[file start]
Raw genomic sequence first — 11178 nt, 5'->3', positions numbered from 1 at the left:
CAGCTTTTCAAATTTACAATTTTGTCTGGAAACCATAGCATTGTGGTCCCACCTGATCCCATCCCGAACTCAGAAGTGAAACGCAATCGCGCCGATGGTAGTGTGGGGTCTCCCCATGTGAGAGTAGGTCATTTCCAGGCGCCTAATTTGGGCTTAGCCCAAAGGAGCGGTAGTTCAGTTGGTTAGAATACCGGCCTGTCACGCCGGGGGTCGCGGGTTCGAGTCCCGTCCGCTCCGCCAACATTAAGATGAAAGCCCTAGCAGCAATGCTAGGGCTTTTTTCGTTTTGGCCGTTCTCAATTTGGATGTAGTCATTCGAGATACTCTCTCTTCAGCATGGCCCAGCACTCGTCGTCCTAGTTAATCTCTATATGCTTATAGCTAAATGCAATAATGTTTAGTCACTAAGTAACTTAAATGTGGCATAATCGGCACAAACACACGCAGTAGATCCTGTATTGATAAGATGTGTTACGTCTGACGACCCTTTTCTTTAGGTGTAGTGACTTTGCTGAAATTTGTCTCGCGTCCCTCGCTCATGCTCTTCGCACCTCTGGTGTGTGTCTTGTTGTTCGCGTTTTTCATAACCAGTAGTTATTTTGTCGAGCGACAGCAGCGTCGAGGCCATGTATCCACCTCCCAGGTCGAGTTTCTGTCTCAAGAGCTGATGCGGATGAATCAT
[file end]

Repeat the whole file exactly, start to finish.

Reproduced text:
Raw genomic sequence first — 11178 nt, 5'->3', positions numbered from 1 at the left:
CAGCTTTTCAAATTTACAATTTTGTCTGGAAACCATAGCATTGTGGTCCCACCTGATCCCATCCCGAACTCAGAAGTGAAACGCAATCGCGCCGATGGTAGTGTGGGGTCTCCCCATGTGAGAGTAGGTCATTTCCAGGCGCCTAATTTGGGCTTAGCCCAAAGGAGCGGTAGTTCAGTTGGTTAGAATACCGGCCTGTCACGCCGGGGGTCGCGGGTTCGAGTCCCGTCCGCTCCGCCAACATTAAGATGAAAGCCCTAGCAGCAATGCTAGGGCTTTTTTCGTTTTGGCCGTTCTCAATTTGGATGTAGTCATTCGAGATACTCTCTCTTCAGCATGGCCCAGCACTCGTCGTCCTAGTTAATCTCTATATGCTTATAGCTAAATGCAATAATGTTTAGTCACTAAGTAACTTAAATGTGGCATAATCGGCACAAACACACGCAGTAGATCCTGTATTGATAAGATGTGTTACGTCTGACGACCCTTTTCTTTAGGTGTAGTGACTTTGCTGAAATTTGTCTCGCGTCCCTCGCTCATGCTCTTCGCACCTCTGGTGTGTGTCTTGTTGTTCGCGTTTTTCATAACCAGTAGTTATTTTGTCGAGCGACAGCAGCGTCGAGGCCATGTATCCACCTCCCAGGTCGAGTTTCTGTCTCAAGAGCTGATGCGGATGAATCAT